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Types of Scotch Whisky

Types of Scotch Whisky: Single malt whisky, single grain whisky, blended malt whisky, blended scotch whisky such as malt and grain and blended grain whisky explained in a diagram

There are effectively two types of Scotch whisky, from which all the other blends are made:

Single malt Scotch whisky

Single malt Scotch whisky refers to a Scotch whisky that has been produced from only water and malted barley at a single distillery by batch distillation in pot stills.

What is a Pot Still?

A pot still is a type of still that is used in distilling spirits such as whisky or brandy. The heat is applied directly to the pot containing the wash, the term used for raw whisky or wine, the term used for brandy prior to distillation. This is referred to as batch distillation and differs from the continuous distillation process.

At sea level, alcohol boils at 78 °C, while water boils at 100 °C. During the distillation process, the vapour contains more alcohol than the liquid. When the vapours are condensed, the resulting liquid contains a higher concentration of alcohol. In the pot still, the alcohol and water vapour combine with esters, which are chemical compounds and flow from the still through the condensing coil. There they condense into the first distillation liquid, and are termed 'low wines'. The low wines have a strength of about 25 to 35% alcohol by volume, and flow into a second still. The product is then distilled a second time to produce the colourless spirit, collected at about 70% alcohol by volume. The distinctive whisky colour happens through the maturation process of ageing it in an oak barrel, and develops over a considerable time.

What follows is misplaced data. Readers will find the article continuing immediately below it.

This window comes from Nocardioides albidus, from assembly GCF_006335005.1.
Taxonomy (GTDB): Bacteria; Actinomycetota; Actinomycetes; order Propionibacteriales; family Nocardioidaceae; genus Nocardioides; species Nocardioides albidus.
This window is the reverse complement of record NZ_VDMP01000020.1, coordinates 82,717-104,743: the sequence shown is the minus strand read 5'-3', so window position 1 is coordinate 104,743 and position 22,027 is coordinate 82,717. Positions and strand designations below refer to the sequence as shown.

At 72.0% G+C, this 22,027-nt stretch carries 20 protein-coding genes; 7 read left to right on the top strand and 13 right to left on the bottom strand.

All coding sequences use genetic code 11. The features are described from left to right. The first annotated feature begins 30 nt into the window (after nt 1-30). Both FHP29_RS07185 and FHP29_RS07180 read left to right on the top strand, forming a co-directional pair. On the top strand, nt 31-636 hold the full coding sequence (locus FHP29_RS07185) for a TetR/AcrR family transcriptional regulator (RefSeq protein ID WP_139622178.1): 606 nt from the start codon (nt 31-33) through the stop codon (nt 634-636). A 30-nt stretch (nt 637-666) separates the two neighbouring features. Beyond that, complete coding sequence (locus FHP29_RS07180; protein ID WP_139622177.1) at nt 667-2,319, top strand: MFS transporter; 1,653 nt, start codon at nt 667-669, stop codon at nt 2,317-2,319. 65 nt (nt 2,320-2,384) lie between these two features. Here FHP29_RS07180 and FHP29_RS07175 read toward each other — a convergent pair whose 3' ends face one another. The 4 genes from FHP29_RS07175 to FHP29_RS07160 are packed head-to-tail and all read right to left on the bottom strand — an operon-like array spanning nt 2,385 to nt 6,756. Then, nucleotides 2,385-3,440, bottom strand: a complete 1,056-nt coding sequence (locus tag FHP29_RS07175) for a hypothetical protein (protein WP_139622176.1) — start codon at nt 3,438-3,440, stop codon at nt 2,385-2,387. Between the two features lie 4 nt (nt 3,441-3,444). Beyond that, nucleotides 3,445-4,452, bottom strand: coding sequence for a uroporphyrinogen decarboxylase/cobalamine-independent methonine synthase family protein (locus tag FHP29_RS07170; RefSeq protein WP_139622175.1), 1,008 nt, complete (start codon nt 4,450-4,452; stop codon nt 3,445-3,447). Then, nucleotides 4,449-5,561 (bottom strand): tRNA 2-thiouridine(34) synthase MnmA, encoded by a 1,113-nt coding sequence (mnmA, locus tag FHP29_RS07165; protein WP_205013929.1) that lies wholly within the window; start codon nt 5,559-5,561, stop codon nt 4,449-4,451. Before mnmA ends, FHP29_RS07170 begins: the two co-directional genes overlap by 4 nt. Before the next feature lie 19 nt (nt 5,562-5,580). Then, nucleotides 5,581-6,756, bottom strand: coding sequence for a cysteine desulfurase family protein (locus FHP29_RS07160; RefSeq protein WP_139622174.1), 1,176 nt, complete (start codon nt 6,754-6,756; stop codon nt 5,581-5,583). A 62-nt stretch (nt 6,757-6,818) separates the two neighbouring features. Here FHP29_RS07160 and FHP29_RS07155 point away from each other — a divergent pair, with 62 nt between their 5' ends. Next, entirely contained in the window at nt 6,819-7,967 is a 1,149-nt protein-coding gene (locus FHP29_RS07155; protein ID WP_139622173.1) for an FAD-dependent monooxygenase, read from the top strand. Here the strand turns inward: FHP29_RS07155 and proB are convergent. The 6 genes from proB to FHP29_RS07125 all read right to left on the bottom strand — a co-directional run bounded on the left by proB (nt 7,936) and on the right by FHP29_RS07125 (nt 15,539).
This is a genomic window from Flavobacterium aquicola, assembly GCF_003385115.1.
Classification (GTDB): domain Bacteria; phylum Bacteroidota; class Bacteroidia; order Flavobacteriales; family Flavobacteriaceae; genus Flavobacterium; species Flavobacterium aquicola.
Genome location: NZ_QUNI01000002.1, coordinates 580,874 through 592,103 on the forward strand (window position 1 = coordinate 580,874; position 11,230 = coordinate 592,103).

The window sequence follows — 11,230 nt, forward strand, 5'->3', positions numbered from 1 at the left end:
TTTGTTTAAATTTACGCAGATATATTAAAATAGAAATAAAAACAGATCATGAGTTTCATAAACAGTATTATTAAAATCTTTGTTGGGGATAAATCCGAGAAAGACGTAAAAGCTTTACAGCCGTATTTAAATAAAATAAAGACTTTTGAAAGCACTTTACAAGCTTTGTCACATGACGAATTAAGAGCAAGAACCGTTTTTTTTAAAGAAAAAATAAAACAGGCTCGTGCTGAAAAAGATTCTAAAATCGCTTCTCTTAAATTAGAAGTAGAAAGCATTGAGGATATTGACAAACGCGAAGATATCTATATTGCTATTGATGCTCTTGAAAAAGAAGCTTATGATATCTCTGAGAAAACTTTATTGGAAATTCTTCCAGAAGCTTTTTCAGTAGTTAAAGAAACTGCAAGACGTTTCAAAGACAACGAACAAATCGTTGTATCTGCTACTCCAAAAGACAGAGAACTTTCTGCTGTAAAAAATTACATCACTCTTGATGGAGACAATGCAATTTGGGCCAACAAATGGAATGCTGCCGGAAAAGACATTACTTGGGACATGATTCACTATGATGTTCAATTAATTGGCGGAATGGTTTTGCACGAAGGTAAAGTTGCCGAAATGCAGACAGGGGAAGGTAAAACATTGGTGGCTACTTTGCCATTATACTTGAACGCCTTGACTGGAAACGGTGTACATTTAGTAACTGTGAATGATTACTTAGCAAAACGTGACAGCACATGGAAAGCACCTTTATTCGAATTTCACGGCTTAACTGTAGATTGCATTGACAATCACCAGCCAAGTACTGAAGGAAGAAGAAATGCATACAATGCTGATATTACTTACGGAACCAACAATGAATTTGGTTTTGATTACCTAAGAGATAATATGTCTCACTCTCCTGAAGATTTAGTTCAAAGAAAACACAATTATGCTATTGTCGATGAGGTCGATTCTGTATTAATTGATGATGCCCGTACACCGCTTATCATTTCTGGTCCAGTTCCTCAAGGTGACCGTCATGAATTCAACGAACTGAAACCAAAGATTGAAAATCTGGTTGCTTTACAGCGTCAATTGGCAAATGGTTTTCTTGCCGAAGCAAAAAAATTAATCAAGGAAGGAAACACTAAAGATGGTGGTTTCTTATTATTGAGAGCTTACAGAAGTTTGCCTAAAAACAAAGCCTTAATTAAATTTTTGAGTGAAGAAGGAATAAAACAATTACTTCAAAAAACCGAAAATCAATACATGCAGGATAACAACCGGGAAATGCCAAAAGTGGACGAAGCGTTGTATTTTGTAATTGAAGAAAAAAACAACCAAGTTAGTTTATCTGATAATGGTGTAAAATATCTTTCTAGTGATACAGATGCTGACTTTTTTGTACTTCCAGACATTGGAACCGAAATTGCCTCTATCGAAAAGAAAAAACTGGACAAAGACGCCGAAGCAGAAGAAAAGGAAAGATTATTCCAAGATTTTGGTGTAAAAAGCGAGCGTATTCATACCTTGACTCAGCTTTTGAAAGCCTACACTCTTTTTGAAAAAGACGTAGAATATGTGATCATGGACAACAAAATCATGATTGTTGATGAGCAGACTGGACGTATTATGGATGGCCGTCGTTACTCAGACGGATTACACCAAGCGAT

The largest pot still in the world was in the Midleton Distillery that was built in 1825 in County Cork, Ireland. It had an overall capacity of 31,618 imperial gallons but is no longer in use.

Single grain Scotch whisky

Single grain Scotch whisky refers to a Scotch whisky that has been distilled at a single distillery but, in addition to water and malted barley, it may involve whole grains of other malted or unmalted cereals. The term 'Single grain' does not mean that only a single type of grain was used to produce the whisky, the term 'single' simply refers to the use of a single distillery and making a single grain whisky requires using a mixture of grains, as barley is a type of grain and some malted barley must be used in all kinds of Scotch whisky.

Excluded from the definition of a 'single grain Scotch whisky' is any spirit that qualifies as a single malt Scotch whisky or as a blended Scotch whisky. The latter exclusion is to make sure that a blended Scotch whisky produced from single malt and single grain that has been distilled at the same distillery does not also qualify as single grain Scotch whisky.

The three types of blends that are defined for Scotch whisky:

  • Blended malt Scotch whisky means that you have a blend of two or more single malt Scotch whiskies coming from different distilleries.
  • Blended grain Scotch whisky means a blend of two or more single grain Scotch whiskies that come from different distilleries.